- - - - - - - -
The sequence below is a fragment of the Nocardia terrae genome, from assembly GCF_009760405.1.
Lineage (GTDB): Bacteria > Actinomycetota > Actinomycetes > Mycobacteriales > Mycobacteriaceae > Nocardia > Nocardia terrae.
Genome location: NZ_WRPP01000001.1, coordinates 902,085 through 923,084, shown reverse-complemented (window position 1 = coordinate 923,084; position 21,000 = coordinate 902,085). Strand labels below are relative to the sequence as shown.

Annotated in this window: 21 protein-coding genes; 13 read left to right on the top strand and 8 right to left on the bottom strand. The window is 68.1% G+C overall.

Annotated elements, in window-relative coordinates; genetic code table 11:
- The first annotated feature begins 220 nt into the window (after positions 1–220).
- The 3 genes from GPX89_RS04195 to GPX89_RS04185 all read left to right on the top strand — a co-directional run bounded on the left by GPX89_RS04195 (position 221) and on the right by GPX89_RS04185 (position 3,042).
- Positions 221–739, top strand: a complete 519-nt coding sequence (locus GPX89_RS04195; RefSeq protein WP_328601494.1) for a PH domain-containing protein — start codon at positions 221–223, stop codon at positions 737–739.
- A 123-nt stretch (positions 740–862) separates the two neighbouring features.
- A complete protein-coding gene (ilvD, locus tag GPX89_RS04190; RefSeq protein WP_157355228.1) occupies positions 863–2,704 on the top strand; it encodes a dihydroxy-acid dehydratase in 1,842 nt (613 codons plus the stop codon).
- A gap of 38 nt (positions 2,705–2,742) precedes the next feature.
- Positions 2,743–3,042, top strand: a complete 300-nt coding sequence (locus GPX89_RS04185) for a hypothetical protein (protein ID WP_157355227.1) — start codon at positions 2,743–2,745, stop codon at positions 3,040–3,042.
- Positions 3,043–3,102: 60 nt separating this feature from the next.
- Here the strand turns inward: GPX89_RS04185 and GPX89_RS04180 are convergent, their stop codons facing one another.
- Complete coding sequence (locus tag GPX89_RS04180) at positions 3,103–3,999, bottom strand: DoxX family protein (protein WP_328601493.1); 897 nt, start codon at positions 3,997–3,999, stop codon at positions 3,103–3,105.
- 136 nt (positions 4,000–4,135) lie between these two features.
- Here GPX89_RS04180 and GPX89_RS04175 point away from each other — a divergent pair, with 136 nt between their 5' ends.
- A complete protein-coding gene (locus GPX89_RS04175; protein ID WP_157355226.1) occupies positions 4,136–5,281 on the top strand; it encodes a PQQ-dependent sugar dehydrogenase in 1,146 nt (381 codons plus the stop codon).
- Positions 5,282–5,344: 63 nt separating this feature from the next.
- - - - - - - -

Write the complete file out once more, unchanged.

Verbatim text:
The sequence below is a fragment of the Nocardia terrae genome, from assembly GCF_009760405.1.
Lineage (GTDB): Bacteria > Actinomycetota > Actinomycetes > Mycobacteriales > Mycobacteriaceae > Nocardia > Nocardia terrae.
Genome location: NZ_WRPP01000001.1, coordinates 902,085 through 923,084, shown reverse-complemented (window position 1 = coordinate 923,084; position 21,000 = coordinate 902,085). Strand labels below are relative to the sequence as shown.

Annotated in this window: 21 protein-coding genes; 13 read left to right on the top strand and 8 right to left on the bottom strand. The window is 68.1% G+C overall.

Annotated elements, in window-relative coordinates; genetic code table 11:
- The first annotated feature begins 220 nt into the window (after positions 1–220).
- The 3 genes from GPX89_RS04195 to GPX89_RS04185 all read left to right on the top strand — a co-directional run bounded on the left by GPX89_RS04195 (position 221) and on the right by GPX89_RS04185 (position 3,042).
- Positions 221–739, top strand: a complete 519-nt coding sequence (locus GPX89_RS04195; RefSeq protein WP_328601494.1) for a PH domain-containing protein — start codon at positions 221–223, stop codon at positions 737–739.
- A 123-nt stretch (positions 740–862) separates the two neighbouring features.
- A complete protein-coding gene (ilvD, locus tag GPX89_RS04190; RefSeq protein WP_157355228.1) occupies positions 863–2,704 on the top strand; it encodes a dihydroxy-acid dehydratase in 1,842 nt (613 codons plus the stop codon).
- A gap of 38 nt (positions 2,705–2,742) precedes the next feature.
- Positions 2,743–3,042, top strand: a complete 300-nt coding sequence (locus GPX89_RS04185) for a hypothetical protein (protein ID WP_157355227.1) — start codon at positions 2,743–2,745, stop codon at positions 3,040–3,042.
- Positions 3,043–3,102: 60 nt separating this feature from the next.
- Here the strand turns inward: GPX89_RS04185 and GPX89_RS04180 are convergent, their stop codons facing one another.
- Complete coding sequence (locus tag GPX89_RS04180) at positions 3,103–3,999, bottom strand: DoxX family protein (protein WP_328601493.1); 897 nt, start codon at positions 3,997–3,999, stop codon at positions 3,103–3,105.
- 136 nt (positions 4,000–4,135) lie between these two features.
- Here GPX89_RS04180 and GPX89_RS04175 point away from each other — a divergent pair, with 136 nt between their 5' ends.
- A complete protein-coding gene (locus GPX89_RS04175; protein ID WP_157355226.1) occupies positions 4,136–5,281 on the top strand; it encodes a PQQ-dependent sugar dehydrogenase in 1,146 nt (381 codons plus the stop codon).
- Positions 5,282–5,344: 63 nt separating this feature from the next.